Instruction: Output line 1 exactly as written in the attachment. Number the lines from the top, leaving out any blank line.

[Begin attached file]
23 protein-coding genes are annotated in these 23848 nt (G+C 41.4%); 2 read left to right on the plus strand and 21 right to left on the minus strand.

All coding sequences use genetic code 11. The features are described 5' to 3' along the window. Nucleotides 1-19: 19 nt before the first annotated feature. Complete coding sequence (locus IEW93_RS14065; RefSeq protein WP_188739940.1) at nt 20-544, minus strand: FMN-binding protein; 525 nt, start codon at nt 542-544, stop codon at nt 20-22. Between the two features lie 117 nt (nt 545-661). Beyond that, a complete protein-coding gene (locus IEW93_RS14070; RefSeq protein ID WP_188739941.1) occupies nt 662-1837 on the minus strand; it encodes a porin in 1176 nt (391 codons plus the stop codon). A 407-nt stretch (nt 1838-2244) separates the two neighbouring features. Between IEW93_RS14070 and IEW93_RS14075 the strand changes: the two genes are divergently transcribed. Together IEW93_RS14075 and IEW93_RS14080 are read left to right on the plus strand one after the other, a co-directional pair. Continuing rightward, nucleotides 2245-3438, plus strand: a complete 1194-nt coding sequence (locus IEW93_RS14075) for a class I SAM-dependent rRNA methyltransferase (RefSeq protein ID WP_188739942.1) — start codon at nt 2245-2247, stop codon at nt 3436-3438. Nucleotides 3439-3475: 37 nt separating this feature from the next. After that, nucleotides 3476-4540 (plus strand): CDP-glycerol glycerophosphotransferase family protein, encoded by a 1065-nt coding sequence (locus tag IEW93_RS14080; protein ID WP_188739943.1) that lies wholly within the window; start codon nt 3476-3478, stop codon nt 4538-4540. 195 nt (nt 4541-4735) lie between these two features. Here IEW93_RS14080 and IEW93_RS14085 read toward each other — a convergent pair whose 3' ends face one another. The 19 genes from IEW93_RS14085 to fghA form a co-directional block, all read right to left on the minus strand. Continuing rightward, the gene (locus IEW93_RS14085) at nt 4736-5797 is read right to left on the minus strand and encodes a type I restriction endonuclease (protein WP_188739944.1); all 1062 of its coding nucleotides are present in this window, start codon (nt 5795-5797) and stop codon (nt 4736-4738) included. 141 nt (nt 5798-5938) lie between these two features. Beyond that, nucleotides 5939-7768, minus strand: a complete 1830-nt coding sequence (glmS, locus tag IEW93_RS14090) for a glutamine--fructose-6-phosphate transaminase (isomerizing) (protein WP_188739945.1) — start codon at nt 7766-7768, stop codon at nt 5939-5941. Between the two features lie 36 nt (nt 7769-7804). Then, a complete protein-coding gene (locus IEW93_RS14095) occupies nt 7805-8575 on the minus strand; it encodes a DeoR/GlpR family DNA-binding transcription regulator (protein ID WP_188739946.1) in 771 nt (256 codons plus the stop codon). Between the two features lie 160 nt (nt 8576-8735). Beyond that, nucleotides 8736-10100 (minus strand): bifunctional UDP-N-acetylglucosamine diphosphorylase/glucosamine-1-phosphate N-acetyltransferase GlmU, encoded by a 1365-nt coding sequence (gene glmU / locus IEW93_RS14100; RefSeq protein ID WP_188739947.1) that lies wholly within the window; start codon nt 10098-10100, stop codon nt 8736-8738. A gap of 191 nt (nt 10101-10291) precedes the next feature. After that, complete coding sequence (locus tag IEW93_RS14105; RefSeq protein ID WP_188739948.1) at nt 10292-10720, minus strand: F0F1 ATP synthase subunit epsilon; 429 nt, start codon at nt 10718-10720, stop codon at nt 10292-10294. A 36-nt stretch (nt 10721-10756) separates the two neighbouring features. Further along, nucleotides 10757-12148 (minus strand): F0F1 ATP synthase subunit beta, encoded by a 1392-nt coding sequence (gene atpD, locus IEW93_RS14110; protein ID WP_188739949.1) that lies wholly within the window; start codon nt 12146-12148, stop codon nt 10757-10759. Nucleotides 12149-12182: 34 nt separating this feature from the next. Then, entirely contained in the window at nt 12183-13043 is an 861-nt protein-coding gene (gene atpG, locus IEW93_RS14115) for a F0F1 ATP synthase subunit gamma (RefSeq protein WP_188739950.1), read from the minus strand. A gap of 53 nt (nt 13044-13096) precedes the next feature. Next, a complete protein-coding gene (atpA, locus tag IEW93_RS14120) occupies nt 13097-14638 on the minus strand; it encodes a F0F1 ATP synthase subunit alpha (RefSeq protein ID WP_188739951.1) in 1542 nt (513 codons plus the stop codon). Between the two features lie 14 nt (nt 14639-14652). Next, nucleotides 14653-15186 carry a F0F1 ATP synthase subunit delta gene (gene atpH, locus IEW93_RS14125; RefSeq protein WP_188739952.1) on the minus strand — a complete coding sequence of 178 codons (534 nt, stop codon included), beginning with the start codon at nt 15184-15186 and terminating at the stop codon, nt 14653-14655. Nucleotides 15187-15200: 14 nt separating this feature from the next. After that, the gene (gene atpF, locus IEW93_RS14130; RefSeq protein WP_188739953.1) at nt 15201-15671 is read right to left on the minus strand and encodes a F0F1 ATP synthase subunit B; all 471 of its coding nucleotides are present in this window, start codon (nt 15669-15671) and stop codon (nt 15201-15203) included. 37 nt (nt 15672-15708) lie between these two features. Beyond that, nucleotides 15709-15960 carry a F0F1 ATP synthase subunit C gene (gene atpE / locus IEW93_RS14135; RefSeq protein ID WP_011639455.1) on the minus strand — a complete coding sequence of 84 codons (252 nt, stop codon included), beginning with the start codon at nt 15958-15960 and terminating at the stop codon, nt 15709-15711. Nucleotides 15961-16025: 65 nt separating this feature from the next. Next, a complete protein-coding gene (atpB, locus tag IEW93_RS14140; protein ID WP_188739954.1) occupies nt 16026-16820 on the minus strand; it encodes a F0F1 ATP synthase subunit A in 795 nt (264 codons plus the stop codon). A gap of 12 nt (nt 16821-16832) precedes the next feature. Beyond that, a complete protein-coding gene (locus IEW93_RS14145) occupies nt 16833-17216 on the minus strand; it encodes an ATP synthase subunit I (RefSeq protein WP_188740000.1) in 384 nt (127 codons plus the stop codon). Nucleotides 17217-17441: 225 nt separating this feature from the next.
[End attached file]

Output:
23 protein-coding genes are annotated in these 23848 nt (G+C 41.4%); 2 read left to right on the plus strand and 21 right to left on the minus strand.